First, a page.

Slice of life served up sweet and tuneful in Waitress

Oct 18

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Christine Dwyer is Jenna, a pie-making genius and a troubled wife in the musical Waitress at the SHN Golden Gate Theatre through Nov. 11. Below: Jessie Shelton (left) is Dawn, Dwyer (center) is Jenna and Tatiana Lofton is Becky (a role now played by Anastacia McCleskey) in the national touring company of Waitress. Photos by Tim Trumble

Waitress is very much like one of the wacky pies its title character concocts – an odd combination of ingredients that come together in a surprisingly delightful way. As a musical, it’s about ordinary life – low-paying jobs, abusive relationships, childhood trauma, the families we make as opposed to the ones we’re born into – but it sings, often beautifully, about the deep pain and the little joys of everyday living, and it finds ways to make the ordinary soar with lyricism and expressive movement. In the hands of director Diane Paulus, it’s all so heartfelt and compassionate that it works in quite a satisfying way.

Based on the 2007 indie movie written and directed by the late Adrienne Shelly, Waitress captures the sad charm of the movie, much of which comes from the wholly delightful score by pop star Sara Bareilles. When people join voices in this show, it means something. Their harmony resonates at levels both musical and emotional, which isn’t always the case in musicals. For instance, as the lead character, Jenna (Christine Dwyer) and her coworkers Dawn (Jessie Shelton) and Becky (Anastacia McCleskey) clean tables and wrangle condiments in preparation for the breakfast crowd at the diner where they work, they sing “Opening Up” in a dynamic arrangement that serves up energy and personality. Later in Act 1, the co-workers, who are also close friends, sing “A Soft Place to Land,” which replaces all that energy with wells of emotion and connection.

Jenna finds herself in a predicament: she’s pregnant by Earl (Matt DeAngelis), the abusive husband whom she cannot escape. It’s a relationship, we see in dreamy/nightmare-y flashbacks, not unlike the one between her late mother and father. Jenna doesn’t have the money or resources to escape, and now, with a baby on the way that she really does not want, she feels even more trapped. It’s no wonder, then, that the secret garden into which she escapes is her pie baking. She gives her unique concoctions fun and funky names like “Betrayed By My Eggs Pie,” “Marshmallow Mermaid Pie” and “A Little Wild, Wild Berry Pie” and customers go crazy for them. The pies are a link to her mom and to a safe place of creativity and positivity and a feeling that she matters in a world where she often doesn’t recognize herself. Her mantra, repeated often in the show’s 2 1/2-plus hours, is “sugar, butter, flour.” That’s a tasty mantra.

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That’s the real plot of Waitress – Jenna discovering herself and her worth. She has to conquer Earl, figure out how to be a mom and sort through the complicated feelings of having an affair with her gynecologist, the goofy Dr. Pomatter (Bryan Fenkart), who is also married. The heart of the musical is in the gorgeous ballad “She Used to Be Mine,” sung by Jenna as a letter to her unborn child attempting to describe who she is. Dwyer’s performance throughout is sensitive and emotional, but for this number she pulls out all the extraordinary stops.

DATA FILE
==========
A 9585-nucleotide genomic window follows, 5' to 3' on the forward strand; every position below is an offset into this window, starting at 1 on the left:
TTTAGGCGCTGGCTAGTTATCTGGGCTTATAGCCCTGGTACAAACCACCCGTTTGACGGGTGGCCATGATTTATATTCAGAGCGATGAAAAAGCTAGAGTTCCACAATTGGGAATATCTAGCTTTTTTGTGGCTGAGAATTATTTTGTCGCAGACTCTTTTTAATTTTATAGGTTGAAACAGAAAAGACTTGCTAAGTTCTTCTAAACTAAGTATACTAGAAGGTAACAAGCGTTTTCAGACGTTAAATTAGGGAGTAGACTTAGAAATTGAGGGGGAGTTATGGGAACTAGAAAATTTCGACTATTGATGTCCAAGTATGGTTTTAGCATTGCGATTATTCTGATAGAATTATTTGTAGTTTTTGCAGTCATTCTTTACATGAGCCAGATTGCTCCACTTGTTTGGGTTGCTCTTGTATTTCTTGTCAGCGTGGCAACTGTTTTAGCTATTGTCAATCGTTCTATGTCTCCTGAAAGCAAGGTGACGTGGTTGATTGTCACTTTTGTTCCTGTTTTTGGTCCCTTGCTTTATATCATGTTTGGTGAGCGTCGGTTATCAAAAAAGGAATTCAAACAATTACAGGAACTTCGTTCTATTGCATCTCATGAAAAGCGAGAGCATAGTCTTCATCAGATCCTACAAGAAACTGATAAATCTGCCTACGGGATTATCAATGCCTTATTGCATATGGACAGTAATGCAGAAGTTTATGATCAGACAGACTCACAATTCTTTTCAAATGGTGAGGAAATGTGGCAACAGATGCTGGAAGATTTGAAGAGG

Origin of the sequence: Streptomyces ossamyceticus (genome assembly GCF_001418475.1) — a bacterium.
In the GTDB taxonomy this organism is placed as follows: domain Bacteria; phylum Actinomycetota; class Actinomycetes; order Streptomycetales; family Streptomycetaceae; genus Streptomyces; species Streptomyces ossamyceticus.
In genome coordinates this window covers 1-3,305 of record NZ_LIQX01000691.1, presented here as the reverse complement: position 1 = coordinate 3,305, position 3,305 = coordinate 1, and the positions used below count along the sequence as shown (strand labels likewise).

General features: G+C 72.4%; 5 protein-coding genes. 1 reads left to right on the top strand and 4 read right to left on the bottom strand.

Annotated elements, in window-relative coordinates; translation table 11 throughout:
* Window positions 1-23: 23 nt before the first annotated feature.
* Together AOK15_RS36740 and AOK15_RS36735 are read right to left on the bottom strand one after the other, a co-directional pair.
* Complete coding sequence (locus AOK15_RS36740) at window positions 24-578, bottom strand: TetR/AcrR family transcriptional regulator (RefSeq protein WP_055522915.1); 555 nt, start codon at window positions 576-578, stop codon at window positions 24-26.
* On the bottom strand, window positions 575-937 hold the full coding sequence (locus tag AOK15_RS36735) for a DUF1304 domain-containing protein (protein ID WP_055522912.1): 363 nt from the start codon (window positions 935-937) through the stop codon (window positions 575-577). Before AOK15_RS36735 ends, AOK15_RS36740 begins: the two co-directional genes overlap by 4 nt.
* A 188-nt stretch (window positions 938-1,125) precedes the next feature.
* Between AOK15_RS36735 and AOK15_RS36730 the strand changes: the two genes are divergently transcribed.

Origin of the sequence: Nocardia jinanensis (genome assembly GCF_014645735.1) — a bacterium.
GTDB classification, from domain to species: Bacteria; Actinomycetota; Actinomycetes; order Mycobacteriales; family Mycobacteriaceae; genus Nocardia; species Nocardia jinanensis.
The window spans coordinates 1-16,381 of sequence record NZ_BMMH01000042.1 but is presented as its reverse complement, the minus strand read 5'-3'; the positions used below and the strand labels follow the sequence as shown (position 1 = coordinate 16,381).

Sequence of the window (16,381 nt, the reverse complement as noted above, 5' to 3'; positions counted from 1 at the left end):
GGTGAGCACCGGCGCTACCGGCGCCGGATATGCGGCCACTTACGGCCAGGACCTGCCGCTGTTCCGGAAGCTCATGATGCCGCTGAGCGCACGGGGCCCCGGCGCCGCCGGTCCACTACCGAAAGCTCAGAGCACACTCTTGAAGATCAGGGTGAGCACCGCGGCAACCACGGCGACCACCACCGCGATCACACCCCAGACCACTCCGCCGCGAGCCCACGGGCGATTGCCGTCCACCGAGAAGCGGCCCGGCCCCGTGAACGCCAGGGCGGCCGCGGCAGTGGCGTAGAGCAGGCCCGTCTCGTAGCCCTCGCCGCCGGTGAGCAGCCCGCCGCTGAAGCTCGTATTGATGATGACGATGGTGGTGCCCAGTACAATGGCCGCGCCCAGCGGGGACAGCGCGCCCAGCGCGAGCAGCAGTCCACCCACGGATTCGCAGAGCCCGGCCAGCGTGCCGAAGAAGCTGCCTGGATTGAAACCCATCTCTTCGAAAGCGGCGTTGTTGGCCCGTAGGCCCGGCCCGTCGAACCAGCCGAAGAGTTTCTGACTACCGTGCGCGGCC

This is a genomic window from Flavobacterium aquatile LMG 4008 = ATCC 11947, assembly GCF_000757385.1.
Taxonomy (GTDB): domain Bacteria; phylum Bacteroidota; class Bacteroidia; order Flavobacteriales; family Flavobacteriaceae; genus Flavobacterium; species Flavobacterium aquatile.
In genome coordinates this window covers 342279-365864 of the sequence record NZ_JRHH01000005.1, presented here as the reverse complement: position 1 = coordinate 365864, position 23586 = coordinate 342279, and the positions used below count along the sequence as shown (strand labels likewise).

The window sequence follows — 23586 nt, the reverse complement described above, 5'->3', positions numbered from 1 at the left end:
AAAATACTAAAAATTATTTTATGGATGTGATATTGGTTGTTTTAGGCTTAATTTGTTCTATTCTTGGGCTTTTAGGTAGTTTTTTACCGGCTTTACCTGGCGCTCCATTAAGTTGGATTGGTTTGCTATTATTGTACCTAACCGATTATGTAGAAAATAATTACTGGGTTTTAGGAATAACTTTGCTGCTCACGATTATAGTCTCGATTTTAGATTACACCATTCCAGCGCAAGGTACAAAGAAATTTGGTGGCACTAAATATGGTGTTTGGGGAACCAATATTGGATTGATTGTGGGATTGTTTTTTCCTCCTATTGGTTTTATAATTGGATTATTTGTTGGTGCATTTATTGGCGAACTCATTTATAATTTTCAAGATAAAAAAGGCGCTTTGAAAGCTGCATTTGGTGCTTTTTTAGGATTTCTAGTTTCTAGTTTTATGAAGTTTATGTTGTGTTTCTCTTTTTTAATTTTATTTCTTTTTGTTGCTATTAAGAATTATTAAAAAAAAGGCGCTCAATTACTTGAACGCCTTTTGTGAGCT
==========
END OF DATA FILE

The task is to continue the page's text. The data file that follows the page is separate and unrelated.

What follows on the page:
The nice thing about Jessie Nelson’s book is that though Jenna’s story is the centerpiece, her friends are on their own evolutionary tracks. The quirky Dawn reluctantly falls for the aggressively odd Ogie (Jeremy Morse in a comedically inspired, physically deft performance), and their nerd love is played for laughs but never makes fun of them. And the married Becky embarks on affair of her own, and when Jenna (also, as a reminder, having an affair) seems to judge her for it, Becky delivers a powerhouse “I Didn’t Plan It,” which argues that there may be more room in love, fidelity and lust than we know. Choreographer Lorin Latarro imbues the movement with humor and dreaminess and a sense of finding – or feeling – the extraordinary in the ordinary.

And then there’s Joe (Larry Marshall), the diner’s eccentric owner who likes his sliced tomato on its own plate. He’s curmudgeonly but has a soft spot for Jenna. He’s a frank talker, and his one song, “Take It from an Old Man,” could be a throwaway little moment, but it’s not. It’s got the same kind of sass and dignity and heart that makes this show special.

By the way, if fans of 1970s television find this diner arrangement similar to “Alice,” well, that’s OK. Jenna is Alice, Dawn is Vera, Becky is Flo and Cal (the gruff chef, played by Ryan G. Dunkin) is Mel. It’s a structure that works just as well for comedy as for drama so why mess with it?

Waitress is a show that loves its characters, flaws and messes and all. There’s a sense of community that lives here – which even applies to the band, which is on a stage in the diner on Scott Pask’s perfect set – and it’s all warm and comforting. “Sugar, butter, flour.” We really are all in this together. How nice to be reminded in such a wonderfully musical, soul-satisfying way.

[bonus interview]
I talked to Sara Bareilles for a feature in the San Francisco Chronicle. Read the story here.

FOR MORE INFORMATION
Waitress continues through Nov. 11 at the SHN Golden Gate Theatre, 1 Taylor St., San Francisco. Tickets are $55-$256. Visit www.shnsf.com.

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